Elvis takes a 1926 Al Jolson hit and turns it into one of his most audacious No.1s – a production so sepulchral that he had the studio lights turned off to do it and an utterly commanding performance. From a distance the record seems a piece of irredeemable kitsch – its hushed strum, measured delivery and wodge of mock-oratory point to a track taking itself far, far too seriously. But actually listening to its 3 minutes 7 seconds I find “Are You Lonesome Tonight?” completely believable. Its quietness is a clever stroke – it demands reciprocal silence, it makes me pay attention to a thrillingly direct Presley performance. The assertive severity of the arrangement means Elvis can be restrained, never really having to let his voice loose until the very final verse: instead he can use it to perfect a tone of polite disdain for his fickle lover.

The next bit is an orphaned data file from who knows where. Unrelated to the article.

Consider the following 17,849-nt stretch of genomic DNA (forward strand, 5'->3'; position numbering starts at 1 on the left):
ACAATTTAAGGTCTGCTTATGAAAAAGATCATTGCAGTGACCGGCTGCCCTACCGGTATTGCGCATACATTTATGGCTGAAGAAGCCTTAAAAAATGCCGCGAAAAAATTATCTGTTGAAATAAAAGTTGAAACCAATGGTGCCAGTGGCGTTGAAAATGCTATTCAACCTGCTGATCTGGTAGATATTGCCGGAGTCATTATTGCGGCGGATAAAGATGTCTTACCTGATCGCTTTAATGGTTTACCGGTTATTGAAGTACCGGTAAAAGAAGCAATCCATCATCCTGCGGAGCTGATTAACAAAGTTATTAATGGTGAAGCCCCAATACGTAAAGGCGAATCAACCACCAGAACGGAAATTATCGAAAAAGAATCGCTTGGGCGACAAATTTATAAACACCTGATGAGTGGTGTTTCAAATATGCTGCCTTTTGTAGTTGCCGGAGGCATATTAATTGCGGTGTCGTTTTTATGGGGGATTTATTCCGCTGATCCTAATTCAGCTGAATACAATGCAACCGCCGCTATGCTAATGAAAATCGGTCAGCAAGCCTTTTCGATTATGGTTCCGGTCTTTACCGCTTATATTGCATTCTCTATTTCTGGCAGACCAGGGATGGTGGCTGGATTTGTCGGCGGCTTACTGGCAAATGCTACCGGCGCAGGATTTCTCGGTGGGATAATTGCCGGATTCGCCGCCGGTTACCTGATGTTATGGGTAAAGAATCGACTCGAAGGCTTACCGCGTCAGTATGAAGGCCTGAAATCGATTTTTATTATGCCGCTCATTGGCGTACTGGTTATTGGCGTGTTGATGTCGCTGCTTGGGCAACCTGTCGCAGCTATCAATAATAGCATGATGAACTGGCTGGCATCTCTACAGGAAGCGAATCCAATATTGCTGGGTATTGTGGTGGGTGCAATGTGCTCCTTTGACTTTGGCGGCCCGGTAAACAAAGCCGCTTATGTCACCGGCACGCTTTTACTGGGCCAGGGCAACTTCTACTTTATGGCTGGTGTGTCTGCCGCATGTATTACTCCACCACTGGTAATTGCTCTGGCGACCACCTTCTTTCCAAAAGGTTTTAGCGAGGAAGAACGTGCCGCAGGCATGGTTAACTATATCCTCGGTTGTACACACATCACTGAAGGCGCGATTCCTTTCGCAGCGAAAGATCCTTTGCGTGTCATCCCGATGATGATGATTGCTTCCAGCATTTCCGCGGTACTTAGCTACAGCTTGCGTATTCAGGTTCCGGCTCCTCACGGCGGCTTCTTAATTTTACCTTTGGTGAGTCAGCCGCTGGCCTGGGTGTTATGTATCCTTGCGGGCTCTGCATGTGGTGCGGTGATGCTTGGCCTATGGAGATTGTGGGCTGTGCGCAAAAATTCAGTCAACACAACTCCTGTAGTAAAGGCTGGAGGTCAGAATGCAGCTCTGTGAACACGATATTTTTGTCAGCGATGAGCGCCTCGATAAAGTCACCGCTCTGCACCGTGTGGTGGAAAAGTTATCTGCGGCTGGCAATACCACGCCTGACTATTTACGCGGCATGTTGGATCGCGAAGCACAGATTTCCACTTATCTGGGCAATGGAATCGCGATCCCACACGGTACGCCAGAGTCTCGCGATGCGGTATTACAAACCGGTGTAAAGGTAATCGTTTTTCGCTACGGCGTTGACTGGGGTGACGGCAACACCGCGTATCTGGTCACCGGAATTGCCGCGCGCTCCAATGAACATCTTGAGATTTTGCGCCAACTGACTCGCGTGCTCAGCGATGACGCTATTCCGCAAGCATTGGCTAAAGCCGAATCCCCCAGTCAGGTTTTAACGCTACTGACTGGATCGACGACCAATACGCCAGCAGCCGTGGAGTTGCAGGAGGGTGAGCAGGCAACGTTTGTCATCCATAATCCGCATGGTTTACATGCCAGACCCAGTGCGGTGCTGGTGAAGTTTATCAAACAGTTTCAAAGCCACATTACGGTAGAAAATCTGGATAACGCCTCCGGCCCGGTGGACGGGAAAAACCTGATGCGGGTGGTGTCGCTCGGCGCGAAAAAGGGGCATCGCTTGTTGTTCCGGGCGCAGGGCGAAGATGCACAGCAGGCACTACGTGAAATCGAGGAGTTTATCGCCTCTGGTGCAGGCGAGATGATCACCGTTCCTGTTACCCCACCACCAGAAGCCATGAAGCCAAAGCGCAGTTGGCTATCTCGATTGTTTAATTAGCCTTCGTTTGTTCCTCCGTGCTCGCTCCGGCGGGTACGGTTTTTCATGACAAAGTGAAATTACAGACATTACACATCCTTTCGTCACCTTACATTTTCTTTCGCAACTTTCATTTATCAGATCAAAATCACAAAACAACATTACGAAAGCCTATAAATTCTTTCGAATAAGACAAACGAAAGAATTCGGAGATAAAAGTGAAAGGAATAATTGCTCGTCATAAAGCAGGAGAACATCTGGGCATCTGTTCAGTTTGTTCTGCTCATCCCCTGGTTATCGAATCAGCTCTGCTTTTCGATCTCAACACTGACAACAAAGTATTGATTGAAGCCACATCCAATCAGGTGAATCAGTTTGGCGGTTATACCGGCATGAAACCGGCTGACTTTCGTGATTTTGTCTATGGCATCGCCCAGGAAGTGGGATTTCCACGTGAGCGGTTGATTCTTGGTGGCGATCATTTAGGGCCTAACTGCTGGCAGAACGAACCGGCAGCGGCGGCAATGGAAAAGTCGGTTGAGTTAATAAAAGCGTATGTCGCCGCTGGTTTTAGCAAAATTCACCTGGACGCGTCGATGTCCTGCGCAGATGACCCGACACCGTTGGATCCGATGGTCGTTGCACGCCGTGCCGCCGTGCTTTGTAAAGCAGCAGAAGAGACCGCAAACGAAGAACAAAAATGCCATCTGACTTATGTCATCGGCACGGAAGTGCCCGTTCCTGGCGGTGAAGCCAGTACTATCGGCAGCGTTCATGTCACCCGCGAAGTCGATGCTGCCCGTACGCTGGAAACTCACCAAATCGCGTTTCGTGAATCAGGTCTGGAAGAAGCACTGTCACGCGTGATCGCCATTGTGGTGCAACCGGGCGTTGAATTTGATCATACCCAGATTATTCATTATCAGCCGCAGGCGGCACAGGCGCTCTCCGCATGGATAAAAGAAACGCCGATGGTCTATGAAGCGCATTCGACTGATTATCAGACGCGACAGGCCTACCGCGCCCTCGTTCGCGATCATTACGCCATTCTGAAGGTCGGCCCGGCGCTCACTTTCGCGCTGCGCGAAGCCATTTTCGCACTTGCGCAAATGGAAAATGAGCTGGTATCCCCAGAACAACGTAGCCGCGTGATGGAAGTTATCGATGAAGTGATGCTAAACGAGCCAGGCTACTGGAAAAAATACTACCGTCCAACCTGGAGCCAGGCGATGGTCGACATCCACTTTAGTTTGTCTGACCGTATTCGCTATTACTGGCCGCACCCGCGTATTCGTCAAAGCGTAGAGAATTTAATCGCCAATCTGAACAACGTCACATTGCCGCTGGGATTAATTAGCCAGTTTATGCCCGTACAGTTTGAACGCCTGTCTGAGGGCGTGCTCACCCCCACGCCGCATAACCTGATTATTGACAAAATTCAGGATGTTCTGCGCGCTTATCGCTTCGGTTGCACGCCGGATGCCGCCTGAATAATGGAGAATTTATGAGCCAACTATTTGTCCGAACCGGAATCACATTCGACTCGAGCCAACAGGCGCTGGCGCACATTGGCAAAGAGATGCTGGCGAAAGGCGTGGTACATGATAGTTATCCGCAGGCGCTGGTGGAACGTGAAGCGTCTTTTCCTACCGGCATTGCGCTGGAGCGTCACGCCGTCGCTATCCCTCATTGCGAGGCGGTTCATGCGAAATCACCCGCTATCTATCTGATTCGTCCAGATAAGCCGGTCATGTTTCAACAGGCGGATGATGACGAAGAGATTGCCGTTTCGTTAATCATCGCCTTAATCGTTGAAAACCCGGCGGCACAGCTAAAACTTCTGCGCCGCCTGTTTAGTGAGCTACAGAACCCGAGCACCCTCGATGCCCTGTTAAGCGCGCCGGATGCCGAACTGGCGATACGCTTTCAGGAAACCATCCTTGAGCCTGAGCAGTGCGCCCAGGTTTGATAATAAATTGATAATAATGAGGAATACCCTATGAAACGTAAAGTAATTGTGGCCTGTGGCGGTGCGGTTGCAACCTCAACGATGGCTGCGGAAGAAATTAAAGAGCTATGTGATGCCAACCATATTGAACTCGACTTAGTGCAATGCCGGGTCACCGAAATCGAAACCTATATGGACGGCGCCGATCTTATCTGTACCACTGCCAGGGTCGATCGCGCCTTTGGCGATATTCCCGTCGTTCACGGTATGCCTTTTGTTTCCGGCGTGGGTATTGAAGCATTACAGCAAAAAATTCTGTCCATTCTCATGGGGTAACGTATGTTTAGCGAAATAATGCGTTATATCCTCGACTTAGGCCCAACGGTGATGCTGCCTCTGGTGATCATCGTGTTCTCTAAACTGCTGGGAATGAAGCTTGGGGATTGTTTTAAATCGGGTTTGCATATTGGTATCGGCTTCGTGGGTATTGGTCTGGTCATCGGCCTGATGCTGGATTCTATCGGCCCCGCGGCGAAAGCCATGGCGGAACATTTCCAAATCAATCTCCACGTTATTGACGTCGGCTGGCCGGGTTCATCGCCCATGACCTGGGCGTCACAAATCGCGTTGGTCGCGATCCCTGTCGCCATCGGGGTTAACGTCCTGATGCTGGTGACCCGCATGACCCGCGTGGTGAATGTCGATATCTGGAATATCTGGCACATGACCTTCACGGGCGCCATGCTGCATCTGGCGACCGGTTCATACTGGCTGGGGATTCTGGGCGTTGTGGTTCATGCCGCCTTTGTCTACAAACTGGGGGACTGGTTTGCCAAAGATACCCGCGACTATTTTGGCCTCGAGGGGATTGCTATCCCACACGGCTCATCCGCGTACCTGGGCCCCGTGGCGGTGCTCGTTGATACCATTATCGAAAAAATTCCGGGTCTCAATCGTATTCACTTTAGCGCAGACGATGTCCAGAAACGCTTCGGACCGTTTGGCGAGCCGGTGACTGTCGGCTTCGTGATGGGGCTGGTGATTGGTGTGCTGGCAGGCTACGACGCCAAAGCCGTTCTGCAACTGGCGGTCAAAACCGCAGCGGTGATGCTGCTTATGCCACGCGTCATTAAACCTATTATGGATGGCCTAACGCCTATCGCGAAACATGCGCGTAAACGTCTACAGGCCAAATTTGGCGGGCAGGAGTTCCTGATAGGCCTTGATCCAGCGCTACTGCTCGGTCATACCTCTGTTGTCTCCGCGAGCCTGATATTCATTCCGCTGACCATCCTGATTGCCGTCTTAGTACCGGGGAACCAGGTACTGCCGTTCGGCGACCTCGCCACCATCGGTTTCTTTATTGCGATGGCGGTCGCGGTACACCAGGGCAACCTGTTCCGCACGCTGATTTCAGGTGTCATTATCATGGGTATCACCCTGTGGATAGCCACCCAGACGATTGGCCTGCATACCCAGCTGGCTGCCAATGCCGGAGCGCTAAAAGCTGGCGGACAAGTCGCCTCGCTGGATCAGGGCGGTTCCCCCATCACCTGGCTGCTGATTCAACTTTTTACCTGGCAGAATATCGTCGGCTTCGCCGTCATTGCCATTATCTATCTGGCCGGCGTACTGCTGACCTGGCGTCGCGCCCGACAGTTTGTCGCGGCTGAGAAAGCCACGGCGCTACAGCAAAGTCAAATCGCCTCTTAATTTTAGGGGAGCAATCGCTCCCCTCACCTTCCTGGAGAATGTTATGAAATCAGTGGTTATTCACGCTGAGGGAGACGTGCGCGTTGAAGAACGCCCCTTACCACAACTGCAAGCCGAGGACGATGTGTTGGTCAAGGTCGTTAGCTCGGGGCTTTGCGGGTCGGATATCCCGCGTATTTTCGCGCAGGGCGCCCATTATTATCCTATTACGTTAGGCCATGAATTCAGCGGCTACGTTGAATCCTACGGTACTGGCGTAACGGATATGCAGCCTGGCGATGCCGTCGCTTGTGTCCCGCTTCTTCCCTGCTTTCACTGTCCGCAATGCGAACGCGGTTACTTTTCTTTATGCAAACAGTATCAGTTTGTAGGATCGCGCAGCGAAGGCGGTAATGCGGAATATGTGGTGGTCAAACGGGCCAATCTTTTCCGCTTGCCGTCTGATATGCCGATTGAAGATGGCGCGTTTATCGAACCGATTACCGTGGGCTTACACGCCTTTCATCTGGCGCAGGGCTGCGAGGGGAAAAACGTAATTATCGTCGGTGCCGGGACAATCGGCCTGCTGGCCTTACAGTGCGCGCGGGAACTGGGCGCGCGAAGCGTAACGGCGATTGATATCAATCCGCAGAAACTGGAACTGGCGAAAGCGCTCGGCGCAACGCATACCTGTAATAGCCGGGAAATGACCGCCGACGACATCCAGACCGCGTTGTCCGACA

And then we get the wonderful spoken word passage, in which the King turns positively Presidential. The curt “Honey – you lied” turns the song from a matter of heartbreak into a matter of honour, and as Elvis works through the theatrical metaphor I’m left amazed that he never won respect as an actor. (Maybe giving him Shakespeare to do instead of Blue Hawaii would have worked!). And as in many of the best revenge songs, the singer doesn’t just hurt here; he smoulders too.